Wouldn’t it be great if everyone did what we wanted them to do all the time? Make a request and BOOM!, the request is granted. Ask for something to be accomplished and SHAZAM!, it’s done. That would be awesome! And, what if it happened for everyone? Wouldn’t that be great? We’d all be happy all the time.
Well, let’s get over that…we all know that this isn’t the way it is. The waiter doesn’t bring the water. My 15 year old doesn’t clean his room. One of my employees continues to miss deadlines. My boss waits until my formal performance review to tell me how things are going. Not everyone does what we need all the time. It just doesn’t happen. Sometimes this isn’t a big deal (I can wait on the water). But other times it really matters (our customers are complaining).
We all have that one person—could be a friend, a child, a co-worker, an employee, a spouse (by the way, most of us have more than one these people in our lives) that does something that gets in our way, bugs us, annoys us, challenges us, or drives us up a wall. No matter how many times we’ve asked or begged or yelled or pleaded—nothing changes. What’s wrong with these people?!?!
What it comes down to is me (and you). It comes down to what we say, when we say it, and how we say it. It comes down to the words we choose and when we choose to use them. It comes down to us—you and me—and how we do this. Because, if we don’t do anything differently, how can we expect anything to change? After all, we’ve tried everything and, if we keep doing what we’ve always done we’re going to get what we’ve always got (you’ve heard that before).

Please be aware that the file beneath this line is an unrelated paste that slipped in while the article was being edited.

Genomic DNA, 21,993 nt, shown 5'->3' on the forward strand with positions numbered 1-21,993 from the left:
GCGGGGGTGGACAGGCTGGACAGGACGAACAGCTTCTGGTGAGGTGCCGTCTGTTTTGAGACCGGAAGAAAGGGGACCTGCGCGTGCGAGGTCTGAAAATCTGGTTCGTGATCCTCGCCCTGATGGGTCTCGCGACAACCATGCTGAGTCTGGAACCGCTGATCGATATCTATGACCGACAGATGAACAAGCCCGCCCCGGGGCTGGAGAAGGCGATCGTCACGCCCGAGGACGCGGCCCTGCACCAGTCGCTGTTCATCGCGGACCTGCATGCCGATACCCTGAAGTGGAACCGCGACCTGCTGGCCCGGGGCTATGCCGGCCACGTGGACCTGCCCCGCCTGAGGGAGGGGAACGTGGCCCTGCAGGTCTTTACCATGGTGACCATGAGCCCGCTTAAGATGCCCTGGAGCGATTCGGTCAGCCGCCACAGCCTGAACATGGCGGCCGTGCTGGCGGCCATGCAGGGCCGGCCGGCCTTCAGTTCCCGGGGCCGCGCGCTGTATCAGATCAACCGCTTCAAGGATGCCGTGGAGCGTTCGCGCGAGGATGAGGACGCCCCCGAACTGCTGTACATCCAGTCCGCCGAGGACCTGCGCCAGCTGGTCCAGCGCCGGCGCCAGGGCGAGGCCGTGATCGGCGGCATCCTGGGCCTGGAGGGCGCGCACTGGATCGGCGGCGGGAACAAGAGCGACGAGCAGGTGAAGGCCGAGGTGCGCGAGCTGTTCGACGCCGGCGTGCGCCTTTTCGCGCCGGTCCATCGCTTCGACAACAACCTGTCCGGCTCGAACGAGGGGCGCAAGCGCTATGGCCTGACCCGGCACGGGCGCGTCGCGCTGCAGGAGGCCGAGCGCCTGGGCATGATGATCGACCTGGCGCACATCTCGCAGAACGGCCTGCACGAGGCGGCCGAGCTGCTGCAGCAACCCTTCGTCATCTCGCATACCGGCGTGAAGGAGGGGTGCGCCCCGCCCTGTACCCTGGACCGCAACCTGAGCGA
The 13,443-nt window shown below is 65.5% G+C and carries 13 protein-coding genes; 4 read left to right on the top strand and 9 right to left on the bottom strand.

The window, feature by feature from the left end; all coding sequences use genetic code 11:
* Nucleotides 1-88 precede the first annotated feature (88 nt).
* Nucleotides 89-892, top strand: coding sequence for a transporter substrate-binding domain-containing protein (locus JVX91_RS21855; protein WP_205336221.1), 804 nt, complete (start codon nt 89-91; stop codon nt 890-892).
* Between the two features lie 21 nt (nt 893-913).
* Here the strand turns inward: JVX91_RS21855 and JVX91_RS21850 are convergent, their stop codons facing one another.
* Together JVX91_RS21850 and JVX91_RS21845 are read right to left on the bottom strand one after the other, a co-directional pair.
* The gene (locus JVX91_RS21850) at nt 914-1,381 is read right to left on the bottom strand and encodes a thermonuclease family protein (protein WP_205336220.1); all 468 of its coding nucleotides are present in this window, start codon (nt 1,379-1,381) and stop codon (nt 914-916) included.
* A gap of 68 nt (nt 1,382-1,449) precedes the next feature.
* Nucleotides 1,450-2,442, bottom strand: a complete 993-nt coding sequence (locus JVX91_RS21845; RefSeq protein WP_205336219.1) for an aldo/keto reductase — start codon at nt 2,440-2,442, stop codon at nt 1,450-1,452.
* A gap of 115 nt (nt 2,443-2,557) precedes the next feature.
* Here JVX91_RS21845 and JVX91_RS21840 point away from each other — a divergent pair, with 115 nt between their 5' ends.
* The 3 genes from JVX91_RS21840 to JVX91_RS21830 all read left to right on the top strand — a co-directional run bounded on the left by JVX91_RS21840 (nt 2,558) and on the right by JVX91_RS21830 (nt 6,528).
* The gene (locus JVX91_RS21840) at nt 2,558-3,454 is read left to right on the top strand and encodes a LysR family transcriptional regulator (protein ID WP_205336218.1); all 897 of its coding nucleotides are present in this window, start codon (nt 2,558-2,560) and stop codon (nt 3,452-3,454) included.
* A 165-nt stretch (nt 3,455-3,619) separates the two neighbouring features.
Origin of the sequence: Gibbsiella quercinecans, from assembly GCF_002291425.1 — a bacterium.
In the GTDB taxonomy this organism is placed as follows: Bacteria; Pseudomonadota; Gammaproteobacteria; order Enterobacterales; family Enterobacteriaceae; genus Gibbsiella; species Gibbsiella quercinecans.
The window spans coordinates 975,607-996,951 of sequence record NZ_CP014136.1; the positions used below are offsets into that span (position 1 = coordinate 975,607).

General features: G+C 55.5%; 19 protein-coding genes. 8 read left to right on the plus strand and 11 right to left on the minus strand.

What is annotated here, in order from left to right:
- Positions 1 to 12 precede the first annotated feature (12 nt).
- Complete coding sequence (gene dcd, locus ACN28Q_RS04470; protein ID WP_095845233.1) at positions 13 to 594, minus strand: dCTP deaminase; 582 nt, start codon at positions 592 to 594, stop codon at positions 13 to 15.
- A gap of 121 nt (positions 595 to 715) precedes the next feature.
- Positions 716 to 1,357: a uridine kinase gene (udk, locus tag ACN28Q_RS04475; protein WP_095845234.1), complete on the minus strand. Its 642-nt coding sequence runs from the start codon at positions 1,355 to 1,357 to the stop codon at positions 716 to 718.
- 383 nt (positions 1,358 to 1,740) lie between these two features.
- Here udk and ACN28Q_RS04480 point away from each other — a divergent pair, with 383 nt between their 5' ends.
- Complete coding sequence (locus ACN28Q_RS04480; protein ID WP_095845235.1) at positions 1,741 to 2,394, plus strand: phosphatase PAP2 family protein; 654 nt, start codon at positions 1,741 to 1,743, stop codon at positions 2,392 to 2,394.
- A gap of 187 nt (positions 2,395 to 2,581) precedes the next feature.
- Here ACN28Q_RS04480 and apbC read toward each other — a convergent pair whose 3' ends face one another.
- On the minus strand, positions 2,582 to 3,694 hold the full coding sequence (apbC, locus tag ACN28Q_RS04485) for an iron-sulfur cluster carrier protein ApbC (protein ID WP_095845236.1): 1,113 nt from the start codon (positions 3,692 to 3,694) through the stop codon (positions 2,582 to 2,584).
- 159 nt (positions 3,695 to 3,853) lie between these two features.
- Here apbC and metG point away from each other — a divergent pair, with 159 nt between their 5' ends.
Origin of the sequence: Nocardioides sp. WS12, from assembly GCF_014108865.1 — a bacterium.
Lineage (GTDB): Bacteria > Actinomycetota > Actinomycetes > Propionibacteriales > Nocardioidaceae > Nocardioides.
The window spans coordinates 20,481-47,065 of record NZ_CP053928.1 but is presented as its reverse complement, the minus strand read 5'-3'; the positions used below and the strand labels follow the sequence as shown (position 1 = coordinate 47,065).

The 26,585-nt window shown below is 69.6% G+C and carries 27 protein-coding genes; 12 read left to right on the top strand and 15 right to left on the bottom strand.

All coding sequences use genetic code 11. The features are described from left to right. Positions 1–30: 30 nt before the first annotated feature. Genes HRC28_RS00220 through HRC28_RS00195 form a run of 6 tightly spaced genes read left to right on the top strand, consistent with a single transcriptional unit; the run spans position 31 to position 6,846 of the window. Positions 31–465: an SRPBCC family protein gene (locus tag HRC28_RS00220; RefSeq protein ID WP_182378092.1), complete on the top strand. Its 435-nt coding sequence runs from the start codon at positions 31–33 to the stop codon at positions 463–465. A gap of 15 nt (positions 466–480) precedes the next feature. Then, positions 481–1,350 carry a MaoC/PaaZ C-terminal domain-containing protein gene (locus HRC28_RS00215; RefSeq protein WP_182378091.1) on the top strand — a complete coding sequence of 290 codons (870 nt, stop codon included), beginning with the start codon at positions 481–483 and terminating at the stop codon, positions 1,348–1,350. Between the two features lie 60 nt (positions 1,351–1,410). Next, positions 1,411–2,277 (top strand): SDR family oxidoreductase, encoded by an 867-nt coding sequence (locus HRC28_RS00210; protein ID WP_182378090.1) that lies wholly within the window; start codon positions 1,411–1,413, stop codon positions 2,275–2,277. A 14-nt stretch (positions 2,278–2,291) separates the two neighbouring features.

We do have choices. When we choose those words and choose to use them, we could do it in a way that instills fear (you know…a threat). This is a powerful way to get folks to do what we want…in the short-term. You’ll get what you want and cause a whole lot of bad feelings in the process (anger, resentment, etc.). This is the long-term impact. Trust me, this is not the way to do it (if you want to keep getting promoted, if you want your children to be open with you, if you want extra-special service). You might be asking, why do people take this tact. We’ll address this in another discussion.
Instead, think about what you can do to get the change to happen and leave the person feeling okay or even good about meeting your need. Be polite, be respectful, talk about the impact on you and others, offer support…you know treat the person as you would like to be treated. This doesn’t mean all hugs and kisses all the time by the way. There will be occasions when you have to be a little tough (“We’ve talked about you being late on your work. We agreed that the next time you were late that I would need to formally document the incident. You are late again with an assignment. I am going to document this and it will go in your record.”). But if you’re doing it right—these times will be few are far between.
So, it is all about me! (or you) For me to affect change and get my needs met, I will likely need to change my own behavior first. Trust me again, this will get you further, faster AND the people around you will come to respect and trust you and they’ll work harder to never let you down.